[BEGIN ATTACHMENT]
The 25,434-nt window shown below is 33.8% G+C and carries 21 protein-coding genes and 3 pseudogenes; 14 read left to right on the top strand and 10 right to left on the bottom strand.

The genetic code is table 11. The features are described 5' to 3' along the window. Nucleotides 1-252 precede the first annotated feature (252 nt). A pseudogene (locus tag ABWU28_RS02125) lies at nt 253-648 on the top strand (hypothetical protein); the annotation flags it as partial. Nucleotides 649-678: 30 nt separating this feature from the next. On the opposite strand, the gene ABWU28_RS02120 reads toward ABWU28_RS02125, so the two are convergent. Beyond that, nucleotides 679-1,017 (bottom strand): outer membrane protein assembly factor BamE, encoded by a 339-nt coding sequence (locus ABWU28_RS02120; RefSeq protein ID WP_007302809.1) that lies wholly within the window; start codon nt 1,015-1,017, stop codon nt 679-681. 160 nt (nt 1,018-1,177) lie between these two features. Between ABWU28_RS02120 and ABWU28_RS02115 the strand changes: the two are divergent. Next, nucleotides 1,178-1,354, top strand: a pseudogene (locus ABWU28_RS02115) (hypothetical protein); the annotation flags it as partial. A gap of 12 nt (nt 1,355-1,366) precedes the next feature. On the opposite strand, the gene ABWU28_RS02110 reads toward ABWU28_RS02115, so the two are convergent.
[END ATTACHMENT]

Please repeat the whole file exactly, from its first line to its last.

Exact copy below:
The 25,434-nt window shown below is 33.8% G+C and carries 21 protein-coding genes and 3 pseudogenes; 14 read left to right on the top strand and 10 right to left on the bottom strand.

The genetic code is table 11. The features are described 5' to 3' along the window. Nucleotides 1-252 precede the first annotated feature (252 nt). A pseudogene (locus tag ABWU28_RS02125) lies at nt 253-648 on the top strand (hypothetical protein); the annotation flags it as partial. Nucleotides 649-678: 30 nt separating this feature from the next. On the opposite strand, the gene ABWU28_RS02120 reads toward ABWU28_RS02125, so the two are convergent. Beyond that, nucleotides 679-1,017 (bottom strand): outer membrane protein assembly factor BamE, encoded by a 339-nt coding sequence (locus ABWU28_RS02120; RefSeq protein ID WP_007302809.1) that lies wholly within the window; start codon nt 1,015-1,017, stop codon nt 679-681. 160 nt (nt 1,018-1,177) lie between these two features. Between ABWU28_RS02120 and ABWU28_RS02115 the strand changes: the two are divergent. Next, nucleotides 1,178-1,354, top strand: a pseudogene (locus ABWU28_RS02115) (hypothetical protein); the annotation flags it as partial. A gap of 12 nt (nt 1,355-1,366) precedes the next feature. On the opposite strand, the gene ABWU28_RS02110 reads toward ABWU28_RS02115, so the two are convergent.